If you’ve watched wrestling for more than about five minutes, you’re familiar with the concepts of gimmicks. Whether it’s a blue blooded snob from Connecticut, a yellow and red clad muscle man who loves America or an undead zombie who used to work in a funeral home except for a few years where he was a tough biker, almost every wrestler has some sort of character that can be used to enhance their career. Today we’re going to take a look at why gimmicks can help your someone go from average to memorable and why they’re more important than in ring abilities with a focus on one person in particular.
Like any other television show, wrestling is a visual medium, meaning you have to get the audience’s attention in a hurry. People are going to be flipping through the channels and if they aren’t instantly hooked, odds are they’re going to change the channel and find something that holds their interest even more. That’s where part one of a gimmick comes in: the look.
Let’s go back to two of the examples from earlier with Hulk Hogan and Undertaker. If you look at Hogan from his glory days, you’re going to immediately see the bright colors and the big muscles. Before he says a single thing or throws a single punch, Hogan is someone who can easily grab your attention. Where else are you going to see someone with his size and in such brightly colored clothes? The same is true with Undertaker. He’s a nearly seven foot tall man covered in tattoos and surrounded by lightning, thunder and smoke. This isn’t a complicated concept.
Now that they’ve got your attention, the next important step is the character. Who is this person and why should I care about them? This doesn’t have to be anything grand or amazing but it needs to be something people can be interested in. If this doesn’t work, it can make even the most talented workers a joke for the rest of their career. I mean, can you imagine asking fans to care about someone who walked around acting like a rooster?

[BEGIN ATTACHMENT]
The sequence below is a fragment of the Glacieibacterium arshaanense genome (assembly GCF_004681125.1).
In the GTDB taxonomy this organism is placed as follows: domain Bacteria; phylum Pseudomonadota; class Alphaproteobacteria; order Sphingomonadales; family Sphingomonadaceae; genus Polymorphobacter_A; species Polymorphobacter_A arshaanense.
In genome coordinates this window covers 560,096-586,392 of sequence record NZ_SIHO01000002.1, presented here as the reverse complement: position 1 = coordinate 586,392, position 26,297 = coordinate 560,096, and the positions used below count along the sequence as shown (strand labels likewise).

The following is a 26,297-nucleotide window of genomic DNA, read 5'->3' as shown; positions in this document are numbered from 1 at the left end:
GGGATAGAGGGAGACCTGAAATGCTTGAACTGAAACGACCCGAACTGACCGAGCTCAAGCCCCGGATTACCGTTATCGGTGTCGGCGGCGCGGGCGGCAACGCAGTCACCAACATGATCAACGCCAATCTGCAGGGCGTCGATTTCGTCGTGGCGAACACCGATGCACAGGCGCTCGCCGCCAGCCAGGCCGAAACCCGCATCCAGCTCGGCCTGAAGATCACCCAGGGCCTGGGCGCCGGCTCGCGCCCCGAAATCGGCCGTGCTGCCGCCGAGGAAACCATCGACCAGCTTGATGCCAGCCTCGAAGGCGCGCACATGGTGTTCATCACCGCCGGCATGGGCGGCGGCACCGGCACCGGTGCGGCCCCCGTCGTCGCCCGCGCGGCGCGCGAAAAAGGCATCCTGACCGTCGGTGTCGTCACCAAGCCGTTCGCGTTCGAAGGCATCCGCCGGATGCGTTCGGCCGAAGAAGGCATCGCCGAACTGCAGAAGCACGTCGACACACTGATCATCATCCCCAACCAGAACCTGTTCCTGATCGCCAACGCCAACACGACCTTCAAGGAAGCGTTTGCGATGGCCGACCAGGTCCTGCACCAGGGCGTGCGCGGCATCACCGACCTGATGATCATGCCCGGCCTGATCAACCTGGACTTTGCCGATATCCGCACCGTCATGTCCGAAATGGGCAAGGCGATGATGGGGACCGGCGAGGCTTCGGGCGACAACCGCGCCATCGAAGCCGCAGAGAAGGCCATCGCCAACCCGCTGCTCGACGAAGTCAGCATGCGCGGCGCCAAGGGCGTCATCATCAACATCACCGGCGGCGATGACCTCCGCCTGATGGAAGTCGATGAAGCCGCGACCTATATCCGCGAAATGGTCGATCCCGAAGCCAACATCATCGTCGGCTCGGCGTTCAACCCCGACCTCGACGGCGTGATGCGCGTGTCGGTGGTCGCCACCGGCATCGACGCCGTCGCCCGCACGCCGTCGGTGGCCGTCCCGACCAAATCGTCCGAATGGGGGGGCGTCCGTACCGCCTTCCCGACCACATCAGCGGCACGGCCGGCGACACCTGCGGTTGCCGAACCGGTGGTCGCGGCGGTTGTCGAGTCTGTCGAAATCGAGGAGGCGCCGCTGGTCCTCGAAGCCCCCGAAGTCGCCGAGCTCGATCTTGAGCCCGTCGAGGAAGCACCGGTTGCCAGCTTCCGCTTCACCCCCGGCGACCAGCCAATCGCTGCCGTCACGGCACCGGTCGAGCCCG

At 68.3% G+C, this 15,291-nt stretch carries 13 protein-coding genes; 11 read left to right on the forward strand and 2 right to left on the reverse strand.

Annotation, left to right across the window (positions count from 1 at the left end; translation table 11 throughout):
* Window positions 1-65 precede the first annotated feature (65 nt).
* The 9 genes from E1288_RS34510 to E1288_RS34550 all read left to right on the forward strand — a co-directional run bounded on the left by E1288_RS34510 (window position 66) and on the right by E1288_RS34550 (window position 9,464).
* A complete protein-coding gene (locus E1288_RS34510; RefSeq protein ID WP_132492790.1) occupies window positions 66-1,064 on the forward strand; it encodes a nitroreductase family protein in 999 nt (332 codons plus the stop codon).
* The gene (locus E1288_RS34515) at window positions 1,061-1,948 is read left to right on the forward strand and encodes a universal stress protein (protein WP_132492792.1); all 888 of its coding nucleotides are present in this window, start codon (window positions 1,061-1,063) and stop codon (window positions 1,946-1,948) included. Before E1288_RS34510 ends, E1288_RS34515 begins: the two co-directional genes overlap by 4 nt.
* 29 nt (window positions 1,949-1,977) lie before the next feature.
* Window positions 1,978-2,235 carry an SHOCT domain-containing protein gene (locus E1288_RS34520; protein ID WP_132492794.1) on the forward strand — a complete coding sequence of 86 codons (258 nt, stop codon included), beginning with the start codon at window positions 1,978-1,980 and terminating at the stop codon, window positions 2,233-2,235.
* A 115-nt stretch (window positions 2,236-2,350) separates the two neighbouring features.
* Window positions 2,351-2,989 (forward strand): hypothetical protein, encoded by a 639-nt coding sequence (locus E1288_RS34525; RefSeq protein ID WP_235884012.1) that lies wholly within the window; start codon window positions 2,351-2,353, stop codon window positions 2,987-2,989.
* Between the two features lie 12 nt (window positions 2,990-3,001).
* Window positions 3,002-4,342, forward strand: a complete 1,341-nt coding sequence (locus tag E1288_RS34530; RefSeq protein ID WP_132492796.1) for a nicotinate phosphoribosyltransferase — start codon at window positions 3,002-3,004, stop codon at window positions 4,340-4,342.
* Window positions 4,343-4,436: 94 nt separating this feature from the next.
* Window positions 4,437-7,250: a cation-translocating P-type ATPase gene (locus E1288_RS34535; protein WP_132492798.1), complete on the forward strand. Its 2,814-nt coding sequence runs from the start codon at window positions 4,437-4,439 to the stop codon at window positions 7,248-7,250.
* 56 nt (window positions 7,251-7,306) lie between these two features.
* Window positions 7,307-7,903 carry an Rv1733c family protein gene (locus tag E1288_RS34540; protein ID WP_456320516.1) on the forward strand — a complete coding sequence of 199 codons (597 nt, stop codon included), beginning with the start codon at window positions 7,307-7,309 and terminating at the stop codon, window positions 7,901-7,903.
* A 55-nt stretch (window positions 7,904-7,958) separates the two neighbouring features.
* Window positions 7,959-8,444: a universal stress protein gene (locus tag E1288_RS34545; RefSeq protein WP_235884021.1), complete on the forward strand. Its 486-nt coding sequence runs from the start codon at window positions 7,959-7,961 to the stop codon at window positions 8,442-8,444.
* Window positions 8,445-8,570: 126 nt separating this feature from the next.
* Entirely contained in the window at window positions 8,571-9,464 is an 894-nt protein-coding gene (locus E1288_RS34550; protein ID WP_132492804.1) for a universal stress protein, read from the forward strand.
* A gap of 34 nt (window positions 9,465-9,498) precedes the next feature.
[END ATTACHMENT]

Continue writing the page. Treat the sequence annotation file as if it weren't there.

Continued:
The character doesn’t have to be anything brilliant. Look at someone like Sami Zayn, whose character is being an underdog. Couple something that simple with a great theme song and a ton of natural energy (and some of the best selling in history) and Zayn has been a star from the day he debuted in WWE. Put everything together and you have the fans’ attention way before the bell rings.
That brings us to the least important part of a wrestler: their in ring abilities. Consider two names from the past in William Regal and Dean Malenko. If you’ve ever seen either of them in the ring, you know these two can wrestle some of the best technical matches in the last twenty years. However, if you know your wrestling history, you know that neither of them ever made it past the midcard in WCW or the WWF.
Why is that the case? Simply put, neither of them are that interesting. Malenko’s character was that he was a very serious wrestler. Regal on the other hand was a very proper Englishman who didn’t care for anything he deemed improper. Neither of these are exactly thrilling gimmicks and both wrestlers look fairly average. In a word, they’re both pretty boring characters and aren’t going to make you interested in them without a lot of effort.
That’s wrestling in a nutshell: being a big deal is about being something interesting. There are rare occasions where wrestlers who are best known for their in ring abilities rise to the top (Bret Hart, Daniel Bryan) but these are few and far between. Even Ric Flair, considered one of the best of all time in the ring, had flashy robes and incredibly over the top promos to help carry him along.